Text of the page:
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Re: Technical Review of EME (DRM in HTML5)

From: Andreas Kuckartz <A.Kuckartz@ping.de>
Date: 30 Jan 2013 16:42:59 +0100
Message-ID: <51093F83.7040107@ping.de>
To: "Mays, David" <David_Mays@Comcast.com>
Cc: "public-html@w3.org" <public-html@w3.org>
Mays, David:
> What do you hope to accomplish by calling
> the spec writers dishonest with your "red herring" comment,

I did not call them dishonest. Do not put words in my mouth.

And "Clear Key" was used as a red herring. I have followed the
discussion last year when that was introduced.

> referring to EME as "evil"

I was referring to Widevine and "silent monitoring" as evil.

> and calling it an "attack on Open Source operating systems"?

Because it is. In practice it is incompatible with Open Source.

Just one example: Widevine is only offered for closed source operating
systems. Otherwise they likely would not be able to offer silent monitoring.

> The statement that "EME is a Trojan Horse which would enable privacy
> violations" can be applied to many other key web technologies,

In contrast to most (all?) other web technologies EME would make no real
sense without CDMs implemented as binary executables to be run on client
computers. And one of the authoring companies explicitly promoted
"silent monitoring". And I draw my conclusions from those two facts.

> What do you think "silent monitoring" means, and how do you think it
> is actually implemented? (Perhaps someone from Google can provide
> some facts about this vague terminology.)

The semantics are precise enough for me to reject this as evil.

But I used Google to search for "silent monitoring" and looked up the
top three results and appended some quotes below.

> From my experience with DRM systems, this kind of "monitoring" means
> ... The application may then take whatever action its writers deem
> appropriate.

"whatever action its writers deem appropriate"... Exactly, and I call
that evil and it would not be that easily possible with Open Source
implementations.

Cheers,
Andreas
---

silent monitoring

"Upon installation, a completely hidden and untraceable monitoring will
start and every keystroke will be recorded. Our powerful monitoring
software will record email activity, keystrokes, chats, instant
messages, visited websites, screenshots, passwords, and more... ALL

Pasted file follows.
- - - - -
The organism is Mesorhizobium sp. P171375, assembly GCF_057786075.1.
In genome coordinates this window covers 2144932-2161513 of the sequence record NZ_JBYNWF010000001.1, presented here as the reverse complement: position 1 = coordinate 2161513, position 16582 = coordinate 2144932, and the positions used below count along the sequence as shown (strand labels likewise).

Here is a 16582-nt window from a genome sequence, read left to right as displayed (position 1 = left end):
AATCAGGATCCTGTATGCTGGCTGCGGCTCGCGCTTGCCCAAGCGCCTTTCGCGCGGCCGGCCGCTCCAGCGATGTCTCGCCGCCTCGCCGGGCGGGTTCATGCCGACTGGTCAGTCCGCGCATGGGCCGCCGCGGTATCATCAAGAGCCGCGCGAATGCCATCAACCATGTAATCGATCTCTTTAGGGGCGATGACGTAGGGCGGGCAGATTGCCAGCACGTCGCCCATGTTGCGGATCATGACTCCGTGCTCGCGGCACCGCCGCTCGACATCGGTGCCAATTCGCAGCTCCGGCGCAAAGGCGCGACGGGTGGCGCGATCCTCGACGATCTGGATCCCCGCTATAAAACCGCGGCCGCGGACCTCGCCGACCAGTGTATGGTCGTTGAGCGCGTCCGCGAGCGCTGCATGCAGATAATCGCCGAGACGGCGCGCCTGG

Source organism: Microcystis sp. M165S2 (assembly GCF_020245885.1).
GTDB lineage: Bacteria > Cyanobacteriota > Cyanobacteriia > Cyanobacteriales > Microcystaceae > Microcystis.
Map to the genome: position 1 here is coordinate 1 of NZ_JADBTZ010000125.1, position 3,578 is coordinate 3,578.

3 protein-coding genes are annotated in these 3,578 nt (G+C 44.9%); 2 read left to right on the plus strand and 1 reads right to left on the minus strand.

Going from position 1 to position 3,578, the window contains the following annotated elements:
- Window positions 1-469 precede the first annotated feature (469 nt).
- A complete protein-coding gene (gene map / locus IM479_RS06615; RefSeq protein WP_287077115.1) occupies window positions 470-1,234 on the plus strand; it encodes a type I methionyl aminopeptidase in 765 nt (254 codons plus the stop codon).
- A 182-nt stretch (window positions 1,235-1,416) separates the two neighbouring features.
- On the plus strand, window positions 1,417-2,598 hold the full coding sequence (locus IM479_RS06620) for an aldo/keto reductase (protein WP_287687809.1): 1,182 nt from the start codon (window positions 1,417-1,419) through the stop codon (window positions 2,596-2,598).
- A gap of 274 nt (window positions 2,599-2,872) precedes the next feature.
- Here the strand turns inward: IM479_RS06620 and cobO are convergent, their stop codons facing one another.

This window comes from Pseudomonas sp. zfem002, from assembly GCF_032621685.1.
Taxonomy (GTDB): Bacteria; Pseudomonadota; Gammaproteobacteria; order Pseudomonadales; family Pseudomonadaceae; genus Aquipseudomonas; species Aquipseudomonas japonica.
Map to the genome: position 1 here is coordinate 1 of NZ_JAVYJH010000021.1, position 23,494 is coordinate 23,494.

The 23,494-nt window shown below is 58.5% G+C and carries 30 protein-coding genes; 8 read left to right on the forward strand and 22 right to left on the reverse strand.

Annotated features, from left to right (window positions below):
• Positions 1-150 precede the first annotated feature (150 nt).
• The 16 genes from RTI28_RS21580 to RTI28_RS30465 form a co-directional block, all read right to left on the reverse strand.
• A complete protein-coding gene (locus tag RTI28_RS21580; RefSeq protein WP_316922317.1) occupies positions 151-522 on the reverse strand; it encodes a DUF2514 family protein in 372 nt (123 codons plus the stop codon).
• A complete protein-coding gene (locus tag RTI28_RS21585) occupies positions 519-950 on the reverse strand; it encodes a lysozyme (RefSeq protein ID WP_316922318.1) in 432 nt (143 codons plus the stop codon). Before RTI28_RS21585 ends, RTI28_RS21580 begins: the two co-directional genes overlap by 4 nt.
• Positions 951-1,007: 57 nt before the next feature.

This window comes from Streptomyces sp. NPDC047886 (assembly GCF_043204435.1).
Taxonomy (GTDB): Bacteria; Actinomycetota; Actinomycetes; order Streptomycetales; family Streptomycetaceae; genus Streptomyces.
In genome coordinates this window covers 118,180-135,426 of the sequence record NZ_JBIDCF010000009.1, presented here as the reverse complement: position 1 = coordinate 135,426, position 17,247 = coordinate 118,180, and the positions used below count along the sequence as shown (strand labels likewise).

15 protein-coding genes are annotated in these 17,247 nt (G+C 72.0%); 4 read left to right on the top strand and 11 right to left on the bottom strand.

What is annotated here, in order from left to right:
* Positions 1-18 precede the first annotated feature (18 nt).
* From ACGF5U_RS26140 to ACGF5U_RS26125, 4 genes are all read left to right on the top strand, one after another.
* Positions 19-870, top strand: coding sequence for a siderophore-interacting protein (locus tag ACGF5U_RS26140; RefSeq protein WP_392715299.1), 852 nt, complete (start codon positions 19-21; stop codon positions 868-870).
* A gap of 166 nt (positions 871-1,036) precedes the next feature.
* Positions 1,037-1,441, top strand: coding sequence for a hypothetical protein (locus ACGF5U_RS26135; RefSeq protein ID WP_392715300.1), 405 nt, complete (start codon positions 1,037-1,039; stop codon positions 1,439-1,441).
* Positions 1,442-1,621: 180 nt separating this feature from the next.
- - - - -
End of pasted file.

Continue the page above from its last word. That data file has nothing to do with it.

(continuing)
computer and Internet activities that occur on a monitored computer will
be recorded and a detailed report will be sent to your email address."
http://www.silentmonitoring.com/

"Silent monitoring refers to the practice of call center managers or
senior agents listening to the interaction between an incoming caller
and an agent. ... the agent often will not know if the interaction is
being monitored or not.

"While less common, silent monitoring can also refer to the practice of
secretly tracking the Internet use of children, prison inmates or users
of public Internet terminals, as in libraries. While controversial and
potentially damaging to familial relationships due to the perceived
betrayal of privacy, silent monitoring in this context can discourage or
eliminate peer-to-peer (P2P) file sharing of copyrighted material,
access to pornographic Web sites or other activities that are
undesirable to the owner of an Internet access point. A keylogger, in
this context, is a silent monitoring device."
http://searchcrm.techtarget.com/definition/silent-monitoring

"Upon installation the Silent Monitoring software will start taking a
snap shot of your PC screen every few seconds, so you could know exactly
what is going on with your PC, which Web sites were surfed, with whom
they corresponded and what applications were activated. In addition the
software tracks visited Web sites and enables recording the keystroke
hits, tracing suspected words and controlling chats and instant
messaging applications. At the end of the process a detailed report is
presented or sent to your email. The Silent Monitoring software is
completely hidden, untraceable and does not leave any footprints."
http://download.cnet.com/Silent-Monitoring-Basic-Edition/3000-2162_4-10852920.html
Received on Wednesday, 30 January 2013 21:20:27 GMT

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